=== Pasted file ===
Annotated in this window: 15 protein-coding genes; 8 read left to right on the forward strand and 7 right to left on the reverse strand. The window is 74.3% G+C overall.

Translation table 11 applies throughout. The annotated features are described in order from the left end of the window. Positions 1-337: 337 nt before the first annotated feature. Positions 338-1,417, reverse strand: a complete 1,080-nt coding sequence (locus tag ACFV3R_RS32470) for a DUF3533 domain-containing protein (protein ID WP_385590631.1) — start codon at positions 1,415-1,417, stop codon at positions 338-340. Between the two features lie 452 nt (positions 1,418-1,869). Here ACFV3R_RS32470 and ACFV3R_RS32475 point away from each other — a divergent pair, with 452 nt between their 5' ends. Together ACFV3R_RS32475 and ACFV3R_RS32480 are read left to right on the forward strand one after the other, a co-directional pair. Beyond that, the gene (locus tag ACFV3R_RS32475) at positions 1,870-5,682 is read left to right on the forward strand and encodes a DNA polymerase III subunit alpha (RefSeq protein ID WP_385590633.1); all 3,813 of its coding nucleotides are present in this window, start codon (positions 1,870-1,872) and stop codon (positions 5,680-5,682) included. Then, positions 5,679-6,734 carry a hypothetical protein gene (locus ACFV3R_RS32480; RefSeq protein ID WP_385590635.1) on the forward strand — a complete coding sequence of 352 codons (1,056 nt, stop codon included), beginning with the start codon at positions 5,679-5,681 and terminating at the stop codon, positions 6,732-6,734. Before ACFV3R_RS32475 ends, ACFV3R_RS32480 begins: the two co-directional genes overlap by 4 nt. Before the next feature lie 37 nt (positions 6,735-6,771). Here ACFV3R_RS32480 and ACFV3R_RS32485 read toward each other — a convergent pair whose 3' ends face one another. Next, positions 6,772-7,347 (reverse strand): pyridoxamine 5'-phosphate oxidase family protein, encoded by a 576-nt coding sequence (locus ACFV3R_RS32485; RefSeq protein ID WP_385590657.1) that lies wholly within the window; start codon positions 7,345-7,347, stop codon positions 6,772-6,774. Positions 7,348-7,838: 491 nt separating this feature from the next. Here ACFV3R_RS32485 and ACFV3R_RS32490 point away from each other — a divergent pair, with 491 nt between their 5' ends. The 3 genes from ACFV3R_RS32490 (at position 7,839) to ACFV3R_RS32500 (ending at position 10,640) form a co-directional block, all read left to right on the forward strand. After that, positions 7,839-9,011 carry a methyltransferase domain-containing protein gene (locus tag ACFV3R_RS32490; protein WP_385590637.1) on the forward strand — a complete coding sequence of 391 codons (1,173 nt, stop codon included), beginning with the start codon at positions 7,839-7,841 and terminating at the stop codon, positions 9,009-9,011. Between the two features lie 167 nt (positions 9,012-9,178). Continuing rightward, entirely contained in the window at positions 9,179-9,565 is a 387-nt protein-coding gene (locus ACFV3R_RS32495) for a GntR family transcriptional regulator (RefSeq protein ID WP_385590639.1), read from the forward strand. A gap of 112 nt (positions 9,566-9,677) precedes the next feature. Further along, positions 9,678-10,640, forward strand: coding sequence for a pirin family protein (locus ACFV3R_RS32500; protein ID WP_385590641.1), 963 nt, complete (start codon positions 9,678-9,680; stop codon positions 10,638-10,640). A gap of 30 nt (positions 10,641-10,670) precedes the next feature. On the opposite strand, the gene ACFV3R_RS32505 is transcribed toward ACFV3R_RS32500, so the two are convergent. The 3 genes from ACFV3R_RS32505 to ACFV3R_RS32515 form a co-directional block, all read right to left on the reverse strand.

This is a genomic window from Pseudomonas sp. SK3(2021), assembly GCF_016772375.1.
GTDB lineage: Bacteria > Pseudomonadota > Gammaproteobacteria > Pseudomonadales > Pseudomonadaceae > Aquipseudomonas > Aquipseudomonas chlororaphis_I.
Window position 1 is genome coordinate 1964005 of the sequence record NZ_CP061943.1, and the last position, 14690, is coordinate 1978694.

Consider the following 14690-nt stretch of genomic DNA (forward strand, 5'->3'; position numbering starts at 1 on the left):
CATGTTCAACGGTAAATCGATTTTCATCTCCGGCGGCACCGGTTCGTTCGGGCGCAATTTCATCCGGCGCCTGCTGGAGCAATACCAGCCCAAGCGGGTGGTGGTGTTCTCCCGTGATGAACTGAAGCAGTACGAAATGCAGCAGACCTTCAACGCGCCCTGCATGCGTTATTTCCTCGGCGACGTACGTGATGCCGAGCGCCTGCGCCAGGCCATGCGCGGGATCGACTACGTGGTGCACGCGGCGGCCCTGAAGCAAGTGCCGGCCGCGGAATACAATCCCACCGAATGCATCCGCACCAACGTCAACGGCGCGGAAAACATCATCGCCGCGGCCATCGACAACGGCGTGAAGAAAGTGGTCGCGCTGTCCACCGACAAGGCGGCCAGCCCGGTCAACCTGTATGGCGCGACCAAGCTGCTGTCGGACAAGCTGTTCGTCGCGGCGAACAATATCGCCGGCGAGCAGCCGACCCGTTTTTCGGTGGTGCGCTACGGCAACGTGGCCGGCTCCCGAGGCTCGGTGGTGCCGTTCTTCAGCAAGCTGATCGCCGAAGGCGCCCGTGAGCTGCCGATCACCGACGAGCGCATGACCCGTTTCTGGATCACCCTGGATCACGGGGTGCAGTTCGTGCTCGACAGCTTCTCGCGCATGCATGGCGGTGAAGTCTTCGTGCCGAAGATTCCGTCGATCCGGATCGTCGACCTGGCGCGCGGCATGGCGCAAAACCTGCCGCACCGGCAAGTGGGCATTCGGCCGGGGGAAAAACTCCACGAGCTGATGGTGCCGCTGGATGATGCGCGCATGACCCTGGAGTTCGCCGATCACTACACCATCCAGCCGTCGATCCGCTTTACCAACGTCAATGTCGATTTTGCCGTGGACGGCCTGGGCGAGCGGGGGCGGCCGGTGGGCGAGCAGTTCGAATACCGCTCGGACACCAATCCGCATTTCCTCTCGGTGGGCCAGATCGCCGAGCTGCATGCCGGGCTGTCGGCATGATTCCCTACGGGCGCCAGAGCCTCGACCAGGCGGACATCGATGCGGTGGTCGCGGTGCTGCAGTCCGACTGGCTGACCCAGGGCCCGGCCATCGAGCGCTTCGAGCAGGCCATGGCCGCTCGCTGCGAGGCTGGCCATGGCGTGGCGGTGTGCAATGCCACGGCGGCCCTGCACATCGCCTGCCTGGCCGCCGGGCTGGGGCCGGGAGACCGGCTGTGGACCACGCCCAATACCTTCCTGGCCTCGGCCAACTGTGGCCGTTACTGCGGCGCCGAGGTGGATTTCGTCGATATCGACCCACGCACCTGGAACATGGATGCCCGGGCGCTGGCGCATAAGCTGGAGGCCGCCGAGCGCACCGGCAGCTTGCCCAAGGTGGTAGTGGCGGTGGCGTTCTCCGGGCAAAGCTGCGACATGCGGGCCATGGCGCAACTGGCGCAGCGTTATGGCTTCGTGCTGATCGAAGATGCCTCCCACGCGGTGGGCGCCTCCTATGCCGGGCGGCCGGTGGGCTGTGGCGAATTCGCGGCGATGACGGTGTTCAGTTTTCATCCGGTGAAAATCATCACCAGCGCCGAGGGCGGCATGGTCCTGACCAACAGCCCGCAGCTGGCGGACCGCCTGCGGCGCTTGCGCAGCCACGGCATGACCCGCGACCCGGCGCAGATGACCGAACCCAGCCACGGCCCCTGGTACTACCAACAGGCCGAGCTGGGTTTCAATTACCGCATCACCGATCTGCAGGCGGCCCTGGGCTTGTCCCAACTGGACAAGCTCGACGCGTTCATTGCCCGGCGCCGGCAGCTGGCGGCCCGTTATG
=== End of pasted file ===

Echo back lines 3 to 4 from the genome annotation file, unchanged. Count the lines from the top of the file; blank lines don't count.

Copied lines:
This is a genomic window from Pseudomonas sp. SK3(2021), assembly GCF_016772375.1.
GTDB lineage: Bacteria > Pseudomonadota > Gammaproteobacteria > Pseudomonadales > Pseudomonadaceae > Aquipseudomonas > Aquipseudomonas chlororaphis_I.